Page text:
Thanks to the advent of a slew of websites and apps, trading the stock market has never been easier. Indeed, one of the themes of the financial market of the past few months has been the way that retail investors have impacted the financial market as a whole. However, retail investors can only be successful if they fully understand all of the aspects of the financial market and its various opportunities. This includes understanding the VIX, including what it is and the VXX vs VIX.
What is the VIX?
The VIX is the volatility index of the stock market. It is a measurement of what the market thinks will happen in the near term in terms of overall stock changes, measuring out the projected volatility for a 30-day period. The higher the VIX, the more volatility stock market traders can expect. This measurement is very important for traders, as it can impact their overall strategy, when they buy, and when they sell. It can also have a significant impact on the options market.
During times of high volatility, the VIX will rise. Its high over the past few years was March 20, 2020 – just as the COVID crisis was hitting its peak – when the VIX hit 66.04. It has since come down significantly; as of this writing, it has ranged between $19.94 and $$28.89 over a one-month period. This is relatively within its historical norms.
This differs from the VXX in that the VXX is an exchange-traded note that is based on the functioning of the VIX. Thus, the VXX is a product that moves based on volatility, and it represents just one of many ways that individuals can trade the VIX.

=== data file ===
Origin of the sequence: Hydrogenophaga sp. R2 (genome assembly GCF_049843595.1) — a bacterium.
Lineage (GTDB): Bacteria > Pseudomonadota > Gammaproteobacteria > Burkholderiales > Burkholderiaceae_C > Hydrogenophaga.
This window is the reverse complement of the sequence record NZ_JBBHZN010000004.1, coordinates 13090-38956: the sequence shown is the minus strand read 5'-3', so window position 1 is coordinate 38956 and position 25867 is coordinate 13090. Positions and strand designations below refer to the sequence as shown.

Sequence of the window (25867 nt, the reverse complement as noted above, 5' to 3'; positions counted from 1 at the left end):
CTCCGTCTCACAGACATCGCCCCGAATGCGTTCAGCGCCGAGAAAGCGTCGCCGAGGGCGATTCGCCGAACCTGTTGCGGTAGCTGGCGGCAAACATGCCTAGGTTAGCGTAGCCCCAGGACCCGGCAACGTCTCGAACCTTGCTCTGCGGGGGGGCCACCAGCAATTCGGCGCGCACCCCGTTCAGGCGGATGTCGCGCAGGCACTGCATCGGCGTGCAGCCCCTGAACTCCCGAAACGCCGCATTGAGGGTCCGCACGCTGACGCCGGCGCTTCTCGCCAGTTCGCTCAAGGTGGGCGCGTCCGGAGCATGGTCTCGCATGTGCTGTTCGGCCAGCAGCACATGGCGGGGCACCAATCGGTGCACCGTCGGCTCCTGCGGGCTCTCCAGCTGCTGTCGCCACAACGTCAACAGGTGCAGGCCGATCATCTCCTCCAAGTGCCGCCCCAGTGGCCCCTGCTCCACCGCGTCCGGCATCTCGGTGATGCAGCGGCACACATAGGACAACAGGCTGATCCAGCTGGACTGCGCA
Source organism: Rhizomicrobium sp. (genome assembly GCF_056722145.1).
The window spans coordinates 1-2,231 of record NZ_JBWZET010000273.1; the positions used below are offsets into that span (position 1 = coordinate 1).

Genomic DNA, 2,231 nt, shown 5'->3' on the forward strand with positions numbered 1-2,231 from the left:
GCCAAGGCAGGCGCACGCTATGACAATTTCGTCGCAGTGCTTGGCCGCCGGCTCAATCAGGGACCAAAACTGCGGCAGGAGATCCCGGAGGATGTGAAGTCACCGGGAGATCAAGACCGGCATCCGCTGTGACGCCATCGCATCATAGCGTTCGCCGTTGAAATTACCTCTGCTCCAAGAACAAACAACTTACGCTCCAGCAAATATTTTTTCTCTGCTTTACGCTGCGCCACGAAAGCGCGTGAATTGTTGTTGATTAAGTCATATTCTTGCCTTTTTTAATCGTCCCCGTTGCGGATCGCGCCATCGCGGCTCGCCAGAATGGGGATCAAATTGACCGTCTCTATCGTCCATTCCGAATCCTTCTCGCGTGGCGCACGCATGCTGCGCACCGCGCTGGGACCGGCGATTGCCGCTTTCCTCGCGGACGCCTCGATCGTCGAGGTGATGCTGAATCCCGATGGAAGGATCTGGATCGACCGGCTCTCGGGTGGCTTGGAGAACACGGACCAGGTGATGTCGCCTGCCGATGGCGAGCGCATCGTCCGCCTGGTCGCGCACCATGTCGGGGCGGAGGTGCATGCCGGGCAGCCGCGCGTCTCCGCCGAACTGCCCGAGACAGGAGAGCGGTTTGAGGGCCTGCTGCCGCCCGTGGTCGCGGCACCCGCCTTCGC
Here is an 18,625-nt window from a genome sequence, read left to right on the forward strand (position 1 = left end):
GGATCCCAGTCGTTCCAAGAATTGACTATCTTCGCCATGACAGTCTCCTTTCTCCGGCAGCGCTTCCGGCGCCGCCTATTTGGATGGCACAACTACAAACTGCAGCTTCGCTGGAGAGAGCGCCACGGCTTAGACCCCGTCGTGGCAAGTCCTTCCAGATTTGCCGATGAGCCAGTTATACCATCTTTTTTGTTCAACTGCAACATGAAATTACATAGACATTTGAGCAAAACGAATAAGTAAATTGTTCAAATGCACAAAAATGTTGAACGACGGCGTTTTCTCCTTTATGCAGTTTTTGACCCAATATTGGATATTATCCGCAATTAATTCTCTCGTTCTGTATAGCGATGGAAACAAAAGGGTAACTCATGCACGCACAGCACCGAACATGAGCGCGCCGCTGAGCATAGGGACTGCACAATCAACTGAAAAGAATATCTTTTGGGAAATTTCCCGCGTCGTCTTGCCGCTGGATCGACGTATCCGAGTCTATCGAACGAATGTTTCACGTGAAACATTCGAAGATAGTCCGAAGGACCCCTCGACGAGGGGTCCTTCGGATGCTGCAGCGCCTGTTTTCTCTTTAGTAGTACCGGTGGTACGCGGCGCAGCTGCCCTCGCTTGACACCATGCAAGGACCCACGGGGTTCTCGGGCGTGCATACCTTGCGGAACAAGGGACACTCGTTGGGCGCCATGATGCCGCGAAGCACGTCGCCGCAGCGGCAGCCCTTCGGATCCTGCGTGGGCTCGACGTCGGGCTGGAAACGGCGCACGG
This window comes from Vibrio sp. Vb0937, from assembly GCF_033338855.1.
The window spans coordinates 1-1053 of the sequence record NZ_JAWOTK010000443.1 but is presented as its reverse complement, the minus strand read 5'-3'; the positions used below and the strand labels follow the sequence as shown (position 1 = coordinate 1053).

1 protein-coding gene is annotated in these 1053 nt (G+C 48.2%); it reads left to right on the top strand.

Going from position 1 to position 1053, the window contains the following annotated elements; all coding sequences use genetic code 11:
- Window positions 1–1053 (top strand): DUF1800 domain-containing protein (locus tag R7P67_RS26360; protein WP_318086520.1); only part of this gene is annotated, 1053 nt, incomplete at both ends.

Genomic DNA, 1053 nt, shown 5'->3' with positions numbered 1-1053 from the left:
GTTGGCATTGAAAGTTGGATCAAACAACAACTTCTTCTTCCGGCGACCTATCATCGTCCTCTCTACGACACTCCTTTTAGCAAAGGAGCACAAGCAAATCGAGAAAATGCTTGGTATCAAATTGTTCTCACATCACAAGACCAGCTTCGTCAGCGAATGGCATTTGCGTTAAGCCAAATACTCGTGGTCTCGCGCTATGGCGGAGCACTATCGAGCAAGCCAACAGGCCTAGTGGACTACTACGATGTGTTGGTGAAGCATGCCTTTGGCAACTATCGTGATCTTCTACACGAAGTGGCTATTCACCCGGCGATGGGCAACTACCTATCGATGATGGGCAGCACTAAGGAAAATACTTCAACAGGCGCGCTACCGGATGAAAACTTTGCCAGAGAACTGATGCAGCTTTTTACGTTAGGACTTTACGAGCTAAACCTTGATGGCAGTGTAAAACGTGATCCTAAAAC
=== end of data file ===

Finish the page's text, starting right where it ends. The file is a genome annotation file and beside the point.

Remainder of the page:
How Can You Trade the VIX?
In addition to the VXX, there are a series of ways that an individual can trade on the volatility of the stock market. These include a variety of ETFs, or exchange-traded funds, that will rise and fall based solely on the performance of the VIX. There are a variety of ETFs like this out there, including VIXM, XVZ, VIXY, and more.
It’s also worth noting that you can short the VIX. This means that, just like any other stock, you can bet against the VIX rising, meaning you believe the market will be entering a period of success and stability.
Trading the VIX is important for the diversification of your portfolio. These funds typically perform opposite of the market as a whole, meaning they can help you absorb some of your losses during a bear market. Since there are so many options and ETFs for trading the VIX, you can select the one that best suits your needs and interacts with your brokerage firm. Just make sure that the firm has a track record of success and a low expense ratio. This helps to minimize the losses you take to management or investor fees.
VIX investing is more complicated than purchasing a regular stock. Make sure you fully understand the potential risks and rewards before making an investment.